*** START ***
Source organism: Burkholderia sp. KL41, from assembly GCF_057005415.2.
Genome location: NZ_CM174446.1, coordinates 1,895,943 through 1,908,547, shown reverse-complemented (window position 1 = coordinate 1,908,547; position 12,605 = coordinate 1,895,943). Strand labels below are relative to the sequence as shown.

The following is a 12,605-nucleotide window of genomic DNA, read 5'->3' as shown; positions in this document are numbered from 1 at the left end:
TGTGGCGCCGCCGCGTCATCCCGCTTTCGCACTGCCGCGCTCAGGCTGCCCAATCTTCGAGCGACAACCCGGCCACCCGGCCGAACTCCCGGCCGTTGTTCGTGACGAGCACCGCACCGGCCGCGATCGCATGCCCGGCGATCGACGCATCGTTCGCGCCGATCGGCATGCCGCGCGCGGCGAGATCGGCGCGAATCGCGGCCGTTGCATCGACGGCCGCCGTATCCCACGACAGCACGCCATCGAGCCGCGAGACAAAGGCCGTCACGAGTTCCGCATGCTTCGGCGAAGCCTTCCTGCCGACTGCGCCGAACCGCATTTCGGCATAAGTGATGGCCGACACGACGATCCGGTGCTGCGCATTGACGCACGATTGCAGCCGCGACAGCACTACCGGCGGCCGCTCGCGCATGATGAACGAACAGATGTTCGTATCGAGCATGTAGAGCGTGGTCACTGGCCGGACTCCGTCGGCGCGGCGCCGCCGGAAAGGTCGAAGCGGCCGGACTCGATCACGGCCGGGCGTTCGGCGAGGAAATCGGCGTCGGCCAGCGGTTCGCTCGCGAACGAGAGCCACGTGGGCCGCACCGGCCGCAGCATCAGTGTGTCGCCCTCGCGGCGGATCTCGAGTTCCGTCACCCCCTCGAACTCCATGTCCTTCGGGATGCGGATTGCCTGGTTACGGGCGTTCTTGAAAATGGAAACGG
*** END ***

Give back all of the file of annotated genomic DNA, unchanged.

Source organism: Burkholderia sp. KL41, from assembly GCF_057005415.2.
Genome location: NZ_CM174446.1, coordinates 1,895,943 through 1,908,547, shown reverse-complemented (window position 1 = coordinate 1,908,547; position 12,605 = coordinate 1,895,943). Strand labels below are relative to the sequence as shown.

The following is a 12,605-nucleotide window of genomic DNA, read 5'->3' as shown; positions in this document are numbered from 1 at the left end:
TGTGGCGCCGCCGCGTCATCCCGCTTTCGCACTGCCGCGCTCAGGCTGCCCAATCTTCGAGCGACAACCCGGCCACCCGGCCGAACTCCCGGCCGTTGTTCGTGACGAGCACCGCACCGGCCGCGATCGCATGCCCGGCGATCGACGCATCGTTCGCGCCGATCGGCATGCCGCGCGCGGCGAGATCGGCGCGAATCGCGGCCGTTGCATCGACGGCCGCCGTATCCCACGACAGCACGCCATCGAGCCGCGAGACAAAGGCCGTCACGAGTTCCGCATGCTTCGGCGAAGCCTTCCTGCCGACTGCGCCGAACCGCATTTCGGCATAAGTGATGGCCGACACGACGATCCGGTGCTGCGCATTGACGCACGATTGCAGCCGCGACAGCACTACCGGCGGCCGCTCGCGCATGATGAACGAACAGATGTTCGTATCGAGCATGTAGAGCGTGGTCACTGGCCGGACTCCGTCGGCGCGGCGCCGCCGGAAAGGTCGAAGCGGCCGGACTCGATCACGGCCGGGCGTTCGGCGAGGAAATCGGCGTCGGCCAGCGGTTCGCTCGCGAACGAGAGCCACGTGGGCCGCACCGGCCGCAGCATCAGTGTGTCGCCCTCGCGGCGGATCTCGAGTTCCGTCACCCCCTCGAACTCCATGTCCTTCGGGATGCGGATTGCCTGGTTACGGGCGTTCTTGAAAATGGAAACGG